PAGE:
What’s next for ObamaCare?


Now that the midterm elections – featuring ObamaCare as a key issue – are over, the big question is what’s next for the president’s health care plan.

“ObamaCare was an issue for the candidates, it was an issue for the voters, and the voters are going to expect the people they elected to do something about ObamaCare,” said health economist John Goodman.

But what? House Speaker John Boehner, R-Ohio, made clear the House will start with repeal and replace. “And so the House next year, I’m sure will move to repeal ObamaCare because it should be repealed,” Boehner said recently. “It should be replaced with common sense reforms that respect the doctor-patient relationship.”

Some analysts say a simple repeal would cause problems because it would take insurance away from 10-15 million people.

“So if you repeal it, you’re going to have to replace it with something,” Goodman said. “And repeal and replace is just another way of saying we’re going to change ObamaCare into something different and better.”

Jim Capretta of the Ethics and Public Policy Center added, “you need to not only say you’re against the ACA ( Affordable Care Act), but you’re going to need to have a replacement plan to show people you have a better way of providing people with health insurance coverage.”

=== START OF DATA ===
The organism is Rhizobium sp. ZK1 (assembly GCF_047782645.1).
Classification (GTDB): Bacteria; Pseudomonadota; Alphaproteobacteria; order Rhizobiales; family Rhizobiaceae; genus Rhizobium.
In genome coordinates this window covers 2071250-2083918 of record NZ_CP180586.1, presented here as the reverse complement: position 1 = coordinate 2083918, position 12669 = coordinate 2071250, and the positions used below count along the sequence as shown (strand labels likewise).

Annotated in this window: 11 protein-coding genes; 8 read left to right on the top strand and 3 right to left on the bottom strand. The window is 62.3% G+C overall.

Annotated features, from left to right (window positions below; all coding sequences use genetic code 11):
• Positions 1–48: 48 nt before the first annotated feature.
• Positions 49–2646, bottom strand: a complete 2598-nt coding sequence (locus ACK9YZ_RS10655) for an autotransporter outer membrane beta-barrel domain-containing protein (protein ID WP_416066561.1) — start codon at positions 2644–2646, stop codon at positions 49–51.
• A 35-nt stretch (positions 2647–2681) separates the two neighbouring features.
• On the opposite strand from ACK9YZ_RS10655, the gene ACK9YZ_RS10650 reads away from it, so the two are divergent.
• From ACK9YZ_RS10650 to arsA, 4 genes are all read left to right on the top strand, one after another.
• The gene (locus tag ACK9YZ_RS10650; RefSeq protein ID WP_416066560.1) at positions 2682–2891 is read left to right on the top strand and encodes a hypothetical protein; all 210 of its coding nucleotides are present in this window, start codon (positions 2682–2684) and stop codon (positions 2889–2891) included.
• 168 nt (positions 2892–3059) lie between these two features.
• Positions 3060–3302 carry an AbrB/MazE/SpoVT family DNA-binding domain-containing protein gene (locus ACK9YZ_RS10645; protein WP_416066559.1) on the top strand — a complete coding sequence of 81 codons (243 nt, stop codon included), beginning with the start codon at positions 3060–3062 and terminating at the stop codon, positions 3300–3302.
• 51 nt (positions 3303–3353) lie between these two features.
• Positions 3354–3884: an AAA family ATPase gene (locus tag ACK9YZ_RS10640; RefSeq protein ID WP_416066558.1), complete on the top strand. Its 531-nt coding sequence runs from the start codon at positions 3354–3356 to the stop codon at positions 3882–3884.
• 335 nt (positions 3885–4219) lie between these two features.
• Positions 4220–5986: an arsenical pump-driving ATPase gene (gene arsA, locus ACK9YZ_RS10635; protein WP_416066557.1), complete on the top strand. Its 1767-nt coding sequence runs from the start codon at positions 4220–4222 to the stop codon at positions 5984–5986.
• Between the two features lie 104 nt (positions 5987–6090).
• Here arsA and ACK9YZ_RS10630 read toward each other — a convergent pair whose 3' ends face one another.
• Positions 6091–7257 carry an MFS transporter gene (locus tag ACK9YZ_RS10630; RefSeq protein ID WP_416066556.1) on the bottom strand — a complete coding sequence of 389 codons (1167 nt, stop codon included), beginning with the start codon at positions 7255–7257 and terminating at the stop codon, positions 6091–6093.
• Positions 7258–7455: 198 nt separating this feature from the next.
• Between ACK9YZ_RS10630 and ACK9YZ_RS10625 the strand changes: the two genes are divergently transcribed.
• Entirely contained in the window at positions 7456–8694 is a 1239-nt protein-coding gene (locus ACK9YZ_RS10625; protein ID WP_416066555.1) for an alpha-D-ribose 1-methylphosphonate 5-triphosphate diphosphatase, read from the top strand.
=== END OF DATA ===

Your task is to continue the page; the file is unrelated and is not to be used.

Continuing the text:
Many Republicans want a new plan to replace the current one. Most of them would include tax subsidies — in one case, up to about $72,000 a year for a family of four, to buy any insurance plan they want without the restrictions of ObamaCare.

They would also guarantee coverage of pre-existing conditions, allow children under 26 to stay on their parents’ plans, and scale back many of the taxes in ObamaCare.

But there’s also bipartisan support to replace parts of the current law.

Just after the elections, Sen.Mitch McConnell, R-Ky., the presumed next Senate Majority Leader, said, “there are pieces of it that are deeply, deeply unpopular with the American people. The medical device tax, which has exported an enormous number of jobs. The loss of the 40-hour work week. Big, big mistake.”

That is an issue also raised by unions, which complain that many employees are being shifted to less than 30 hours, so that employers are not required to provide insurance.

“A lot of employers reduce hours to avoid the mandate. A lot of them are outsourcing and using contract labor and temporary labor,” Goodman said. “I think you might find a lot of support for simply getting rid of the employer mandate.”

As for the medical device tax, 79 Senators from both parties are on record as opposing it, including key liberals.

Republicans also could act to guarantee that everyone who has an existing plan can keep it.

“I think that’s the kind of thing that actually would be hard for many Democrats to oppose and resist because the president himself promised it,”Capretta noted.

Jim Angle currently serves as chief national correspondent for Fox News Channel (FNC). He joined FNC in 1996 as a senior White House correspondent.

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